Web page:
We opened the door to 2012 just over a week ago, and already we have been treated to some tantalizing technology goodness in the form of rumors, announcements of future releases and also some official press releases about delicious new products. One such delicious product was announced two days ago by Tokyo based Nikon, who have officially introduced the world to their new Digital-SLR camera, the D4.
With the 2012 Consumer Electronics Show, to be held in Las Vegas, fast approaching us, some of the worlds greatest technology companies are using it as an opportunity to launch and showcase their new range of products. Nikon is one of these companies, with the new D4 being exhibited at the event as the new flagship model of their SLR range. For all the hardcore photography enthusiasts out there, I’m pretty sure the D4 is already on your radar, but just what features does the new model hold?
The D4 comes equipped with an all new Nikon FX-format CMOS image sensor and the latest image-processing engine which has been painstakingly optimized purely for Digital-SLR cameras. It also has an effective pixel count of 16.2 million pixels and can handles a broad range of lighting conditions with ease due to the high sensitivity range, from ISO 50 to ISO 204800. As if that wasn’t enough, the camera also writes images to memory cards a much quicker speed as it has built in native support for high-speed UDMA 7-compatible CompactFlash memory cards and next-generation, high-speed XQD memory cards.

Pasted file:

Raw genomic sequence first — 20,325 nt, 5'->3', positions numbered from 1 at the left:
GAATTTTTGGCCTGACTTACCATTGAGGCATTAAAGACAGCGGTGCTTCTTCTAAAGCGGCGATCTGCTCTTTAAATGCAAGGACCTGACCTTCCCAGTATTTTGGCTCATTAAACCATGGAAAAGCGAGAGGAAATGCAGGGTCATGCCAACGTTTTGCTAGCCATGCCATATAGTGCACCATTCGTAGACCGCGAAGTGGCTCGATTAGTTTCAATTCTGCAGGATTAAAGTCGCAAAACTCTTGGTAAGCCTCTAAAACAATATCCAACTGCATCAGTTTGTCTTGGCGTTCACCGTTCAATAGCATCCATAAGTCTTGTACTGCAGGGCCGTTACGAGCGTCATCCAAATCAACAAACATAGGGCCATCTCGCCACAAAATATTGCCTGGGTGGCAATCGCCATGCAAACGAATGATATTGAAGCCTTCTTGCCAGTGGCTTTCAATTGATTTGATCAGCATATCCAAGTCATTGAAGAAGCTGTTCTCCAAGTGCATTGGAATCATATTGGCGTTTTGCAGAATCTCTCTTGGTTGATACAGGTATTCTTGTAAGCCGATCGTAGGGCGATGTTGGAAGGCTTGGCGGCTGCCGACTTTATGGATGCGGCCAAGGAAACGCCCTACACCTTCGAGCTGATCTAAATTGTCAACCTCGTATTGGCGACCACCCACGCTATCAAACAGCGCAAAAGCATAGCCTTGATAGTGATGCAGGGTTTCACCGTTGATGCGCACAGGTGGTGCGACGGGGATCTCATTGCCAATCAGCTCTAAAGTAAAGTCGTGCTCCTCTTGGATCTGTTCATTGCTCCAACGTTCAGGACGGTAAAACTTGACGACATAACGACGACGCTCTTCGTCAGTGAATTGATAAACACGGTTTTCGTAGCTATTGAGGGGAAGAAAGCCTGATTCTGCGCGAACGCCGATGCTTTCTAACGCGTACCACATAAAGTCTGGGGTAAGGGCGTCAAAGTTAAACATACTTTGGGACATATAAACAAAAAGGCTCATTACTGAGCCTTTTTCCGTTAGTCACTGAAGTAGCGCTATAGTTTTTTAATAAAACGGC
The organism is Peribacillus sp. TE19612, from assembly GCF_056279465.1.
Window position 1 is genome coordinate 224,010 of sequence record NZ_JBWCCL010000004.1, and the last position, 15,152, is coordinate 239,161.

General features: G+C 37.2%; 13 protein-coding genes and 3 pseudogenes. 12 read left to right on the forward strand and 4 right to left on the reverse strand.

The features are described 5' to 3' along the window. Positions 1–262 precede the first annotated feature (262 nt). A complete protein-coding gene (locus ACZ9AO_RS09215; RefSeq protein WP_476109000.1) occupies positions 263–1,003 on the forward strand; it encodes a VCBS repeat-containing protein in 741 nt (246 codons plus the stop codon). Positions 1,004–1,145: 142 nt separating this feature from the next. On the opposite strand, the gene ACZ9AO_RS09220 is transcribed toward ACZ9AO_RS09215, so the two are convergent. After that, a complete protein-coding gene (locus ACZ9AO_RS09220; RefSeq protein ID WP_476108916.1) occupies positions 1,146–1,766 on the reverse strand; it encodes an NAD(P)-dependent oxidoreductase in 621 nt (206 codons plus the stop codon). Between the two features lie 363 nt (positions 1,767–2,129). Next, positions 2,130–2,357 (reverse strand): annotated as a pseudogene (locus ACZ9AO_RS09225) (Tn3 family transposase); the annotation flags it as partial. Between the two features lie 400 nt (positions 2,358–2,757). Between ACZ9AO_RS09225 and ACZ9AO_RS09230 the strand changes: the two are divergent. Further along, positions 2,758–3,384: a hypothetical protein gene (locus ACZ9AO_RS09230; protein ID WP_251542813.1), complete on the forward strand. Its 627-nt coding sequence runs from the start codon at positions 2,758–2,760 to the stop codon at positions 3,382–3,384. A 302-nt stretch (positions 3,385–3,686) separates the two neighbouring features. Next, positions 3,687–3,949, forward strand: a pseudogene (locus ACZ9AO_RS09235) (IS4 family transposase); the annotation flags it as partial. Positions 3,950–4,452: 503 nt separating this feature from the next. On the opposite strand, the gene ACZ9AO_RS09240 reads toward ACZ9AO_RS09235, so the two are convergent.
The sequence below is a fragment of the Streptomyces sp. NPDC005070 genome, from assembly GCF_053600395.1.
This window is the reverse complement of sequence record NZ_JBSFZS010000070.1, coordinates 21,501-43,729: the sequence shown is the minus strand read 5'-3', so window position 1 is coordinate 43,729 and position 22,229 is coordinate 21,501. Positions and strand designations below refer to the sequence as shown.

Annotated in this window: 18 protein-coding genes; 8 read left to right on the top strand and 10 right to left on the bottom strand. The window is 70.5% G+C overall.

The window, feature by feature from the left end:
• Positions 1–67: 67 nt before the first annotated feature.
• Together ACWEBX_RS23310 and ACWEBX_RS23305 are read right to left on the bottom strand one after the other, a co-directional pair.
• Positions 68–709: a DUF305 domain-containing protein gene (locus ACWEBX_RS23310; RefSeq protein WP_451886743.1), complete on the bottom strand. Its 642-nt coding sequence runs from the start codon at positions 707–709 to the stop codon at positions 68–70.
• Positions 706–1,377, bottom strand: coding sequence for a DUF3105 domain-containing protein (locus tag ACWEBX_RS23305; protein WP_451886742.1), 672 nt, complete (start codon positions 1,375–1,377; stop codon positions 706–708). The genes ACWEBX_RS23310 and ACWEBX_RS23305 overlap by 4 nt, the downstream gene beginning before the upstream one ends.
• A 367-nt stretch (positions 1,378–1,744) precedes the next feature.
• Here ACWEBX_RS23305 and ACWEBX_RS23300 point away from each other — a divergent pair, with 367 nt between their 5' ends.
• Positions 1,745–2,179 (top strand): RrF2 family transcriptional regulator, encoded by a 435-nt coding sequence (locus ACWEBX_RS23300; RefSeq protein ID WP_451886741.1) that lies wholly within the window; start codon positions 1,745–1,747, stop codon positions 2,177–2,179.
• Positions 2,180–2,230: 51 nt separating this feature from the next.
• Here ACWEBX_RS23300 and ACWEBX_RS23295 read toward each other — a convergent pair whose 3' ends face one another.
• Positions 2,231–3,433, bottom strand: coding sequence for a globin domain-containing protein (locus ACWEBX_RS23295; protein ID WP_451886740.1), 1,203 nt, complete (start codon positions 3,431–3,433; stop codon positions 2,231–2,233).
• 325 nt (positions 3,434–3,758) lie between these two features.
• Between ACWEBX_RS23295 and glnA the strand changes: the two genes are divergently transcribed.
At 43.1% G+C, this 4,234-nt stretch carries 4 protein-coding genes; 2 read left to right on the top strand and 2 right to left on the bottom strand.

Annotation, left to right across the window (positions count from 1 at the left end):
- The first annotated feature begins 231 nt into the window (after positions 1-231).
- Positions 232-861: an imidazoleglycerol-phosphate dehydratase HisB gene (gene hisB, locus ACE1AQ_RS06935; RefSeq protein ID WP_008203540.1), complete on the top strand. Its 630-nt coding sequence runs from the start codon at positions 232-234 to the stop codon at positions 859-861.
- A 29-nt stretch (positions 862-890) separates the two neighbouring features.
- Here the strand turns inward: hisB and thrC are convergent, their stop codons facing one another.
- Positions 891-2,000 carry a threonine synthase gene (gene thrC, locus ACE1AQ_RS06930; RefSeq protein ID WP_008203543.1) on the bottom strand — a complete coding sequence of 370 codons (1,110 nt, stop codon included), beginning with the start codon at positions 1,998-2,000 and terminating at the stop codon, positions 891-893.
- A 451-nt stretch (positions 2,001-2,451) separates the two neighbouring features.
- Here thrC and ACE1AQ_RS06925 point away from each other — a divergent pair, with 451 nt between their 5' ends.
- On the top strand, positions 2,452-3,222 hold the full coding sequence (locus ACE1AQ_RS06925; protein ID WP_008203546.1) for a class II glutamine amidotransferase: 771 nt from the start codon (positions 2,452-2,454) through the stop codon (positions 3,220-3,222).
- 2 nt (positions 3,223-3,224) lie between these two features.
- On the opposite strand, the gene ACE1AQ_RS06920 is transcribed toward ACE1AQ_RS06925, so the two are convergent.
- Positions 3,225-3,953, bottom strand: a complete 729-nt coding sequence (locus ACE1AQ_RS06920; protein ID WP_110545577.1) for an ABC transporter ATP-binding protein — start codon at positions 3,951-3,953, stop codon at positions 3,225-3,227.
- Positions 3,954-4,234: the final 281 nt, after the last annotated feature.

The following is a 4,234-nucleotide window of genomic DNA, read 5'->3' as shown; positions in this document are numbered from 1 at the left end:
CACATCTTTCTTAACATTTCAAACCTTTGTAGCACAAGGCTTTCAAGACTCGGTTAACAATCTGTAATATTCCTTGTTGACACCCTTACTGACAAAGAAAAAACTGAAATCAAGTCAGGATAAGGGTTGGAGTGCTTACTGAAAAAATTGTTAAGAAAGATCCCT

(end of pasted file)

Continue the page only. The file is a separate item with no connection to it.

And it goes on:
When you add all those features together into one beautiful package, it isn’t hard to see why the Nikon D4 has been propelled to leader of the pack and looks set to be a hit at the 2012 CES. But in the words of the late Steve Jobs, there is "one more thing", which makes us salivate over this camera. Possibly an unexpected feature, and certainly one I didn’t see coming is the ability to control the camera wirelessly using an iPhone or iPad. I think we could definitely see an upward trend of companies recognizing the benefits of using devices such as the iPhone to allow users to control their hardware remotely.
Full details about this feature integration are yet to be released, but early signs indicate that the use of a Nikon App Store application may not be necessary with the user being able to take control of the camera using Mobile Safari on the device, very similar to the innovative control system used in the Real Racing 2 Mac app. The D4 device also has a wireless adaptor, dubbed the WT-5, so it is possible that remote control could be implemented using that attachment.
The wireless control allows the user to view what the camera is looking at, manage focus points with a simple tap and having the ability to control some of the main device functions like adjusting white balance and the ISO settings. More information about the remote features should be publicly available after the Consumer Electronics Show.